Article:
The Division 54 Adherence Special Interest Group maintains an online adherence intervention library, which highlights published clinical trial results from a variety of pediatric populations (https://div54adherencesig.weebly.com/intervention-library.html). The website also features clinical resources and adherence assessment tools available for download. (https://div54adherencesig.weebly.com/clinical.html).

  • Hommel, K. A., Ramsey, R. R., Rich, K. L., & Ryan, J. L. (2017). Adherence to Pediatric Treatment Regimens. In Handbook of Pediatric Psychology 5th Edition (pp. 119-133). New York, NY: The Guilford Press.
  • Modi, A.C. & Driscoll, K.A. (Eds.). (in press). Adherence and Self-Management in Pediatric Populations. Cambridge: Elsevier S&T Books.
  • Rapoff, M.A. (2010). Adherence to pediatric medical regimens (2nd ed.). New York: Springer
  • Drotar, D. (2000). Promoting Adherence to Medical Treatment in Chronic Childhood Illness: Concepts, Methods, and Interventions. New York: Psychology Press Taylor and Francis Group.


Authors: Julia K. Carmody, Ph.D., Ana M. Gutierrez-Colina, Ph.D., Kevin A. Hommel, Ph.D.

Date of last update: August, 2019


  1. Graves, M.M., Roberts, M.C., Rapoff, M.A. & Boyer, A. (2010). The efficacy of adherence interventions for chronically ill children: A meta-analytic review. Journal of Pediatric Psychology, 35, 368-382.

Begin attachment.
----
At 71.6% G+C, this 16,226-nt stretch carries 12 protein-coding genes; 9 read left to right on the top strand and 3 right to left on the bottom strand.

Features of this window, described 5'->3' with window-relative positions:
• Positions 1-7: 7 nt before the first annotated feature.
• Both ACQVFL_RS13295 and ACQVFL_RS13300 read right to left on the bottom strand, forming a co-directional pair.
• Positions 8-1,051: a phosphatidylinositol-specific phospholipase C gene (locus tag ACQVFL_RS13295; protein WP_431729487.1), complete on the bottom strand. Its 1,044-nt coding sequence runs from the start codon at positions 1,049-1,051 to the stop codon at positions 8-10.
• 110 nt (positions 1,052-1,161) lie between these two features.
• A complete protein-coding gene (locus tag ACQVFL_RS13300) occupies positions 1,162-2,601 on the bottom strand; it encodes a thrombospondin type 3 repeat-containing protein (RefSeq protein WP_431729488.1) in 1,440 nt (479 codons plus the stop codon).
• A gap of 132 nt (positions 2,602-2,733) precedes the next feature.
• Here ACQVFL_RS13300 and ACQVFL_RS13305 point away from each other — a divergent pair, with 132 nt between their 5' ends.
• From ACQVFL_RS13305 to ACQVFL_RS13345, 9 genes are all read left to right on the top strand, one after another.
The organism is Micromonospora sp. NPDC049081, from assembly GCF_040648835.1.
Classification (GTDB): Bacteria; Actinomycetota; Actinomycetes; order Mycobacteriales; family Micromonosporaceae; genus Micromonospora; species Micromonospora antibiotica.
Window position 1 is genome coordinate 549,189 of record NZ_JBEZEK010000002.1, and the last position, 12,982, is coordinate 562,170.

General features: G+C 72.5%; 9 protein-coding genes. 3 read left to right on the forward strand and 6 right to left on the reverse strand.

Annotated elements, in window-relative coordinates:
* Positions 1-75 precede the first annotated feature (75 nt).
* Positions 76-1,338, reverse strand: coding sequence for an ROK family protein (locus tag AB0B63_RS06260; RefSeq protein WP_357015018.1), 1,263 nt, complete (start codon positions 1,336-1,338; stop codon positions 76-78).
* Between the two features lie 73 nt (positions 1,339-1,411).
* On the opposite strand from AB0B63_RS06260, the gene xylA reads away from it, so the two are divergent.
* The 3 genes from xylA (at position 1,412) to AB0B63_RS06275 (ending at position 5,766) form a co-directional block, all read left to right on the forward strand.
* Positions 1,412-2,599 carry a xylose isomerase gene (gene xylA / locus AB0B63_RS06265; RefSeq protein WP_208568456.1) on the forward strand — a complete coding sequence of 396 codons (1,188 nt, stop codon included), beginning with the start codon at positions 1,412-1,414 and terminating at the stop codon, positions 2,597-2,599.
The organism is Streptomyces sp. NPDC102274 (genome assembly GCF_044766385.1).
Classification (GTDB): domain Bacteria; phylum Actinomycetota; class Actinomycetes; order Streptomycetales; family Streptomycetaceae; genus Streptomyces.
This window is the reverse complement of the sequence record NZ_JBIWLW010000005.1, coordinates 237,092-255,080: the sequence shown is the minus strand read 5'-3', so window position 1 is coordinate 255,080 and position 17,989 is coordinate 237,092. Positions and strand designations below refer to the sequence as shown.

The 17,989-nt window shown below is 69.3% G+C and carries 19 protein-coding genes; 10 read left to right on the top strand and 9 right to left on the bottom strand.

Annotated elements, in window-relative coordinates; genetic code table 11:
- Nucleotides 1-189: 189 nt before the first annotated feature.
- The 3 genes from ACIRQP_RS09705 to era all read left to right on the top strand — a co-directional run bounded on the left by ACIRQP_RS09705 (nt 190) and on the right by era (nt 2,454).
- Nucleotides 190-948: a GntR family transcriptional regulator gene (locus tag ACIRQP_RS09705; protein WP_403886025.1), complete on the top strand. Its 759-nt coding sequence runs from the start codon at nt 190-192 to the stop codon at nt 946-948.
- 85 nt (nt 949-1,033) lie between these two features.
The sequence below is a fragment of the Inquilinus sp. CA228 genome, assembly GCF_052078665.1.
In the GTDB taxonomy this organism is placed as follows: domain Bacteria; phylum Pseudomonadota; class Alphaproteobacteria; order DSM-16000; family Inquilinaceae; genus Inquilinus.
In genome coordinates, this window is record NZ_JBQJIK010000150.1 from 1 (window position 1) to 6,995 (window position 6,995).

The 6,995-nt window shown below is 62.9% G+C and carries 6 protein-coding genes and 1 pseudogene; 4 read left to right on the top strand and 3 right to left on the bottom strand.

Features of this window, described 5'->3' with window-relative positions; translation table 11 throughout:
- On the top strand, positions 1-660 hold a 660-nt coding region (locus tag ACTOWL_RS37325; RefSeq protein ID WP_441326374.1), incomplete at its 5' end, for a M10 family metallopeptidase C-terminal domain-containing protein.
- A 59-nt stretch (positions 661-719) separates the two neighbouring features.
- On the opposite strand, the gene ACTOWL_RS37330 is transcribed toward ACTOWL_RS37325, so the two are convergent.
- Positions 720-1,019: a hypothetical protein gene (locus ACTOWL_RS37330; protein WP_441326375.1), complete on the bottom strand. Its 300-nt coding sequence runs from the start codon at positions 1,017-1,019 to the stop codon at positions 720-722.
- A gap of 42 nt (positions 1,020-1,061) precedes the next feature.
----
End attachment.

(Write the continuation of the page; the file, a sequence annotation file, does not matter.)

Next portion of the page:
2. Hommel, K. A., Davis, C. M., & Baldassano, R. N. (2009). Objective versus subjective assessment of oral medication adherence in pediatric inflammatory bowel disease. Inflammatory Bowel Diseases, 15(4), 589-593.
  3. Kahana, S., Drotar, D., & Frazier, T. (2008). Meta-analysis of psychological interventions to promote adherence to treatment in pediatric chronic health conditions. Journal of Pediatric Psychology, 33, 590-611.
  4. Modi, A. C., Pai, A. L., Hommel, K. A., Hood, K. K., Cortina, S., Hilliard, M. E., ... & Drotar, D. (2012). Pediatric self-management: a framework for research, practice, and policy. Pediatrics, 129(2), e473-e485.
  5. Modi, A.C., Rausch, J.R., & Glauser, T.A. (2011). Patterns of nonadherence to antiepileptic drug therapy in children with newly diagnosed epilepsy, Journal of the American Medical Association, 305, 1669-1676.
  6. Pai, A. L., & McGrady, M. (2014). Systematic review and meta-analysis of psychological interventions to promote treatment adherence in children, adolescents, and young adults with chronic illness. Journal of pediatric psychology, 39(8), 918-931.
  7. Rapoff, M.A. (2010). Adherence to pediatric medical regimens (2nd ed.). New York: Springer
  8. Tucker, C.M., Petersen, S., Herman, K.C., Fennell, R.S., Bowling, B., Pedersen, T., & Vosmik, J.R. (2001). Self-regulation predictors of medication adherence among ethnically different pediatric patients with renal transplants. Journal of Pediatric Psychology, 26, 455-464.
  9. World Health Organization (2003). Adherence to long-term therapies: Evidence for action. Geneva, Switzerland.
  10. Wu, Y. P., & Hommel, K. A. (2014). Using technology to assess and promote adherence to medical regimens in pediatric chronic illness. The Journal of pediatrics, 164(4), 922-927.